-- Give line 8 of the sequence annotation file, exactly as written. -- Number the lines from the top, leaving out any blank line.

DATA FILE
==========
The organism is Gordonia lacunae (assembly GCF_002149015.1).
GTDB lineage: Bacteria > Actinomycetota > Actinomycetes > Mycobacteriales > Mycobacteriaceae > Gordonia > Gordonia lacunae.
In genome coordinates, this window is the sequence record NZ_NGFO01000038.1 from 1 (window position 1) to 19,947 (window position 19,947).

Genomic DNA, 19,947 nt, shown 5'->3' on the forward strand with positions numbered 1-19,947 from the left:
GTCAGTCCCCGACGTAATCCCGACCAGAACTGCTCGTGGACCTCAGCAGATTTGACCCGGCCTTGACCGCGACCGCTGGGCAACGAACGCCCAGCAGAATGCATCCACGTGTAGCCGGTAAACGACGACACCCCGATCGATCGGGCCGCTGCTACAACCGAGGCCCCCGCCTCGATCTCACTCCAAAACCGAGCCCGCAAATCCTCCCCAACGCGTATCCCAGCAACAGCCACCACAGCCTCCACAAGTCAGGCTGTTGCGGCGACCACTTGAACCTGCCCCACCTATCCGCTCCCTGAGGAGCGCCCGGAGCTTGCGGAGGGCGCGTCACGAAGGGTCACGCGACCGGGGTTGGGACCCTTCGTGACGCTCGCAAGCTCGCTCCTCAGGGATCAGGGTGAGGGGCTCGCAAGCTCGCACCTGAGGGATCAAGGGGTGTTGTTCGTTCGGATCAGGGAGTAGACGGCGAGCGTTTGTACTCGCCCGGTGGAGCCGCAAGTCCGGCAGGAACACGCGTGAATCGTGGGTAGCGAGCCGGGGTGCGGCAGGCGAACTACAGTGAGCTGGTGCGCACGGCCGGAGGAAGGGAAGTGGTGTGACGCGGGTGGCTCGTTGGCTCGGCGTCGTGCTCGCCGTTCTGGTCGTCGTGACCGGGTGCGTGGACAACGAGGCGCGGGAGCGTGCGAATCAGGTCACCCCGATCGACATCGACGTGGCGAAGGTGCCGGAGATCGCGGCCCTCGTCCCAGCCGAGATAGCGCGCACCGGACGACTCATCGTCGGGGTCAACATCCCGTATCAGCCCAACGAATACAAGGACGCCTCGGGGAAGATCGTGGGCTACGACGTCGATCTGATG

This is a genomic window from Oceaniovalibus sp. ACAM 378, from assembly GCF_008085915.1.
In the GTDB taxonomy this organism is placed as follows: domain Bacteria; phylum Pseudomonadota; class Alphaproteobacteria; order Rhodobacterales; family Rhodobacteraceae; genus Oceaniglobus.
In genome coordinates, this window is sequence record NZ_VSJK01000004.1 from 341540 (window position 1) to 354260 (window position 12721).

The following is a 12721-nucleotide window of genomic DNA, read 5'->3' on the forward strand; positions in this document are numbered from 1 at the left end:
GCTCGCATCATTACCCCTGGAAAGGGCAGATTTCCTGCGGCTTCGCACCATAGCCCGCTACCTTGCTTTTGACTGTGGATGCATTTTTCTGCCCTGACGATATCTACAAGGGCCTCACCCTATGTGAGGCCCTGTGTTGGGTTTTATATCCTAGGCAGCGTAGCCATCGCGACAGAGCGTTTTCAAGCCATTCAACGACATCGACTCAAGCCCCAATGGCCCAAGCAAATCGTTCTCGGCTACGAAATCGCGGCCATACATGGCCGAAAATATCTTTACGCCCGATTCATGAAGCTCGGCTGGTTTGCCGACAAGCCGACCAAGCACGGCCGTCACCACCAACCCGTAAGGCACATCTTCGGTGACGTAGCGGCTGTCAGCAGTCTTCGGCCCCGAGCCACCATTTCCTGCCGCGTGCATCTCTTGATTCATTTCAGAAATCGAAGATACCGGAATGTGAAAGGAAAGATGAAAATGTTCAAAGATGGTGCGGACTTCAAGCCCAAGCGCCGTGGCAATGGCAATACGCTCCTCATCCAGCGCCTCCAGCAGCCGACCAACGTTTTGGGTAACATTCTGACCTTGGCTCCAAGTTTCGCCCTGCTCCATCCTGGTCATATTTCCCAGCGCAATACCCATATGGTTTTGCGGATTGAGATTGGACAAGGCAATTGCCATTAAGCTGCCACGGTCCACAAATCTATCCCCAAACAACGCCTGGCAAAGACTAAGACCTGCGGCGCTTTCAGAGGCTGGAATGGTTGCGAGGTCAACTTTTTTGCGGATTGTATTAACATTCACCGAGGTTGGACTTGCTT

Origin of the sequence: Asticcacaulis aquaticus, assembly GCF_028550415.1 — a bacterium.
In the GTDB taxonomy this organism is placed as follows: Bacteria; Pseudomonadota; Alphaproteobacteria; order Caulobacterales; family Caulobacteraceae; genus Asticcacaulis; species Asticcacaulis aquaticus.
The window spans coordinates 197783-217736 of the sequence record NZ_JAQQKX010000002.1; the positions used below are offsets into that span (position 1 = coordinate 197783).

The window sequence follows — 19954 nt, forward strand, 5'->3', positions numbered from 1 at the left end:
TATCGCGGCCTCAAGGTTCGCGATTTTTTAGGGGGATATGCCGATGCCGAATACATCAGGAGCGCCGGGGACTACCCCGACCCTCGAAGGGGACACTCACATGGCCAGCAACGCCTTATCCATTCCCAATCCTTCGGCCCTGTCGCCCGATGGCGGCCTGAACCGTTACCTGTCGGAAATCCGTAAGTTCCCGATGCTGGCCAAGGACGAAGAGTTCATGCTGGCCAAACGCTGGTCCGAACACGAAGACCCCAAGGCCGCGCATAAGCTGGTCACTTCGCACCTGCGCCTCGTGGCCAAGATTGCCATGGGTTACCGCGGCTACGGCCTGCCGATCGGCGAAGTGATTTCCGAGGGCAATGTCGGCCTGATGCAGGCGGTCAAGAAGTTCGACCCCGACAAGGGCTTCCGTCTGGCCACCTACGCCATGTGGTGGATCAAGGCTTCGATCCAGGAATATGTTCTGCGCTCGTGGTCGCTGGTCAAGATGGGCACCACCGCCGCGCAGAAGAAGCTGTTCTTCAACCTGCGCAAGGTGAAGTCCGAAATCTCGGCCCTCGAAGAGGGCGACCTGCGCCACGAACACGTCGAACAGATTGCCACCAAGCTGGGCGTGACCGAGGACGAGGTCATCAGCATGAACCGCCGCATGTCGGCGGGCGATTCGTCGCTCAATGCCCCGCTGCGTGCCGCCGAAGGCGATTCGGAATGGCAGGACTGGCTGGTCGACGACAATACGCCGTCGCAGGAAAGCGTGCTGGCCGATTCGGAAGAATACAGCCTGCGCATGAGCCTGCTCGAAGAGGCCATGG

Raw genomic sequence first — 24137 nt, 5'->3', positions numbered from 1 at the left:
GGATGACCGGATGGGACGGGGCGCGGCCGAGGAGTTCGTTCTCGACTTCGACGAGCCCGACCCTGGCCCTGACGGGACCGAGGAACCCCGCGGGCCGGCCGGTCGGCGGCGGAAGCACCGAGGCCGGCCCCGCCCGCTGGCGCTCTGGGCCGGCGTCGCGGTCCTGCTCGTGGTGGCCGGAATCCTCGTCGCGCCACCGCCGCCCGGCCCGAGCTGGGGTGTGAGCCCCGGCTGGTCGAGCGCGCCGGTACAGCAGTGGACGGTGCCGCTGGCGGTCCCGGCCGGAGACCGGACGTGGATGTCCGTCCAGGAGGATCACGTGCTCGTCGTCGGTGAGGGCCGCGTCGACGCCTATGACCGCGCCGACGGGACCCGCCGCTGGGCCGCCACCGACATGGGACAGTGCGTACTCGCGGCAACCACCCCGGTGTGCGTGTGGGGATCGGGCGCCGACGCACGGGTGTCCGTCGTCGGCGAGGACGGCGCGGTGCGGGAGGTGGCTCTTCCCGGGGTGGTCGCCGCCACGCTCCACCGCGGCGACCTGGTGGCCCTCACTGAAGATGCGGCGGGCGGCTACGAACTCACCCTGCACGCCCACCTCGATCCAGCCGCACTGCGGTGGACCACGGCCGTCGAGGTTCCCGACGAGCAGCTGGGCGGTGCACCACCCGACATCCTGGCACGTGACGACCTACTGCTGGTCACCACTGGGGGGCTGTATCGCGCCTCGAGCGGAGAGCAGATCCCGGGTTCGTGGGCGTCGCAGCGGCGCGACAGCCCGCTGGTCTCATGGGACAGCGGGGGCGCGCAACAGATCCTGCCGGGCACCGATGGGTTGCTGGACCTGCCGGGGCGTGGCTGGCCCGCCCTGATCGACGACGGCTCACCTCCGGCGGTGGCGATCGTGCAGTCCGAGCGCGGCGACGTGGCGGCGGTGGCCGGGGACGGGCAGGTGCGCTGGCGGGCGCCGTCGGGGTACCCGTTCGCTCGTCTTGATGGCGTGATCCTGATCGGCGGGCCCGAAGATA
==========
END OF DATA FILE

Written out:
In genome coordinates, this window is sequence record NZ_VSJK01000004.1 from 341540 (window position 1) to 354260 (window position 12721).